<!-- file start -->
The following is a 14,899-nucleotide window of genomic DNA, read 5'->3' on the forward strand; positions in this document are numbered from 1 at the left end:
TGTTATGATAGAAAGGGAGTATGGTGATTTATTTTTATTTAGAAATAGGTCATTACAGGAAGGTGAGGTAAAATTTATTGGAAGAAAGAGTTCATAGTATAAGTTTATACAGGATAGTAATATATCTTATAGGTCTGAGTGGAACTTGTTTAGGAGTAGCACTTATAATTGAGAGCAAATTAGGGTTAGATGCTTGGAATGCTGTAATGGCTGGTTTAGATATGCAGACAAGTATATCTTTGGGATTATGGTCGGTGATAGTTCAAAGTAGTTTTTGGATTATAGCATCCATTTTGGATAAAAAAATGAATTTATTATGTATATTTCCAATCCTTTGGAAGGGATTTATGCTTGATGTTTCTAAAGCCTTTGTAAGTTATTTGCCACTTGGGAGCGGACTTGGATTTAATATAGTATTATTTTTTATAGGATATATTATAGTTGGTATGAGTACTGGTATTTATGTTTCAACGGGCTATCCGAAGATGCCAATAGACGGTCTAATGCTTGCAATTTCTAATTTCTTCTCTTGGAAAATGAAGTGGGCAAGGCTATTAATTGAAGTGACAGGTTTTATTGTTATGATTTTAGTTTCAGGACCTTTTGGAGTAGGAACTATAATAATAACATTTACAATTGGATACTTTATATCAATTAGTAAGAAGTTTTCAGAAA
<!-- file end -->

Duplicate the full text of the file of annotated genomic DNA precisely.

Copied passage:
The following is a 14,899-nucleotide window of genomic DNA, read 5'->3' on the forward strand; positions in this document are numbered from 1 at the left end:
TGTTATGATAGAAAGGGAGTATGGTGATTTATTTTTATTTAGAAATAGGTCATTACAGGAAGGTGAGGTAAAATTTATTGGAAGAAAGAGTTCATAGTATAAGTTTATACAGGATAGTAATATATCTTATAGGTCTGAGTGGAACTTGTTTAGGAGTAGCACTTATAATTGAGAGCAAATTAGGGTTAGATGCTTGGAATGCTGTAATGGCTGGTTTAGATATGCAGACAAGTATATCTTTGGGATTATGGTCGGTGATAGTTCAAAGTAGTTTTTGGATTATAGCATCCATTTTGGATAAAAAAATGAATTTATTATGTATATTTCCAATCCTTTGGAAGGGATTTATGCTTGATGTTTCTAAAGCCTTTGTAAGTTATTTGCCACTTGGGAGCGGACTTGGATTTAATATAGTATTATTTTTTATAGGATATATTATAGTTGGTATGAGTACTGGTATTTATGTTTCAACGGGCTATCCGAAGATGCCAATAGACGGTCTAATGCTTGCAATTTCTAATTTCTTCTCTTGGAAAATGAAGTGGGCAAGGCTATTAATTGAAGTGACAGGTTTTATTGTTATGATTTTAGTTTCAGGACCTTTTGGAGTAGGAACTATAATAATAACATTTACAATTGGATACTTTATATCAATTAGTAAGAAGTTTTCAGAAA